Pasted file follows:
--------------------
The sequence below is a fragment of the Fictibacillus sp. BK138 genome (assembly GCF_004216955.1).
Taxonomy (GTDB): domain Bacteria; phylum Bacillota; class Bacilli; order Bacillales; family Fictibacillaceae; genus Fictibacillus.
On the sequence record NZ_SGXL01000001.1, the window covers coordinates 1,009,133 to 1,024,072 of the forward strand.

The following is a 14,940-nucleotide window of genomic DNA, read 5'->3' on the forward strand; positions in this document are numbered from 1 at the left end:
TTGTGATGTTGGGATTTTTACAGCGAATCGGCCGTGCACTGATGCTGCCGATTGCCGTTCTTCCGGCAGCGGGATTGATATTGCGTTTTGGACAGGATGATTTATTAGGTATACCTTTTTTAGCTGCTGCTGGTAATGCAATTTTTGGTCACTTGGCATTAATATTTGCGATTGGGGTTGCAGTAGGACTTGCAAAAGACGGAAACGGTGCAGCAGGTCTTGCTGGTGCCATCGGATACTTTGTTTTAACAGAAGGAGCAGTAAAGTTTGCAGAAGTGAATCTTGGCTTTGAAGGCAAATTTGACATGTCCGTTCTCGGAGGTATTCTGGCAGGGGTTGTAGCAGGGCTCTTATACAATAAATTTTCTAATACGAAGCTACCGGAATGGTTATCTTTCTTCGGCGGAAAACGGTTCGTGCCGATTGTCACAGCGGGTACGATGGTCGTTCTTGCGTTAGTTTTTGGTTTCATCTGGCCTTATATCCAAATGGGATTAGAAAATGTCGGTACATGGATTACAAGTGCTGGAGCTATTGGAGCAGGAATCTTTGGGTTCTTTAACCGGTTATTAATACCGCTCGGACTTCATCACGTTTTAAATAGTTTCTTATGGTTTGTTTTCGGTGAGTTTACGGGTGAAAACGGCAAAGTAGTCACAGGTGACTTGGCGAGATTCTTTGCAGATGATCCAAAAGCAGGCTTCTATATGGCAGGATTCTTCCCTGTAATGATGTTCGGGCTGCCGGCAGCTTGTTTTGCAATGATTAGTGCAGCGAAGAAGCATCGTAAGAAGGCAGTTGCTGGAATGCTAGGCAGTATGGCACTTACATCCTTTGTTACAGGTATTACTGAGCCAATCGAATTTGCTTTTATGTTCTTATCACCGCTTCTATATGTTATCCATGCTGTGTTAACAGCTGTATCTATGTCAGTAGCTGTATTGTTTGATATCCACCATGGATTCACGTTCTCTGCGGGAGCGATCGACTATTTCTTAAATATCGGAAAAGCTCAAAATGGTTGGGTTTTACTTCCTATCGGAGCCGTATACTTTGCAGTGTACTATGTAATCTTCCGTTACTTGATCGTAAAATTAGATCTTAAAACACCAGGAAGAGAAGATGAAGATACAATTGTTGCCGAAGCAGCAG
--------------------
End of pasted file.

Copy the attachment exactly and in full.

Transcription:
The sequence below is a fragment of the Fictibacillus sp. BK138 genome (assembly GCF_004216955.1).
Taxonomy (GTDB): domain Bacteria; phylum Bacillota; class Bacilli; order Bacillales; family Fictibacillaceae; genus Fictibacillus.
On the sequence record NZ_SGXL01000001.1, the window covers coordinates 1,009,133 to 1,024,072 of the forward strand.

The following is a 14,940-nucleotide window of genomic DNA, read 5'->3' on the forward strand; positions in this document are numbered from 1 at the left end:
TTGTGATGTTGGGATTTTTACAGCGAATCGGCCGTGCACTGATGCTGCCGATTGCCGTTCTTCCGGCAGCGGGATTGATATTGCGTTTTGGACAGGATGATTTATTAGGTATACCTTTTTTAGCTGCTGCTGGTAATGCAATTTTTGGTCACTTGGCATTAATATTTGCGATTGGGGTTGCAGTAGGACTTGCAAAAGACGGAAACGGTGCAGCAGGTCTTGCTGGTGCCATCGGATACTTTGTTTTAACAGAAGGAGCAGTAAAGTTTGCAGAAGTGAATCTTGGCTTTGAAGGCAAATTTGACATGTCCGTTCTCGGAGGTATTCTGGCAGGGGTTGTAGCAGGGCTCTTATACAATAAATTTTCTAATACGAAGCTACCGGAATGGTTATCTTTCTTCGGCGGAAAACGGTTCGTGCCGATTGTCACAGCGGGTACGATGGTCGTTCTTGCGTTAGTTTTTGGTTTCATCTGGCCTTATATCCAAATGGGATTAGAAAATGTCGGTACATGGATTACAAGTGCTGGAGCTATTGGAGCAGGAATCTTTGGGTTCTTTAACCGGTTATTAATACCGCTCGGACTTCATCACGTTTTAAATAGTTTCTTATGGTTTGTTTTCGGTGAGTTTACGGGTGAAAACGGCAAAGTAGTCACAGGTGACTTGGCGAGATTCTTTGCAGATGATCCAAAAGCAGGCTTCTATATGGCAGGATTCTTCCCTGTAATGATGTTCGGGCTGCCGGCAGCTTGTTTTGCAATGATTAGTGCAGCGAAGAAGCATCGTAAGAAGGCAGTTGCTGGAATGCTAGGCAGTATGGCACTTACATCCTTTGTTACAGGTATTACTGAGCCAATCGAATTTGCTTTTATGTTCTTATCACCGCTTCTATATGTTATCCATGCTGTGTTAACAGCTGTATCTATGTCAGTAGCTGTATTGTTTGATATCCACCATGGATTCACGTTCTCTGCGGGAGCGATCGACTATTTCTTAAATATCGGAAAAGCTCAAAATGGTTGGGTTTTACTTCCTATCGGAGCCGTATACTTTGCAGTGTACTATGTAATCTTCCGTTACTTGATCGTAAAATTAGATCTTAAAACACCAGGAAGAGAAGATGAAGATACAATTGTTGCCGAAGCAGCAG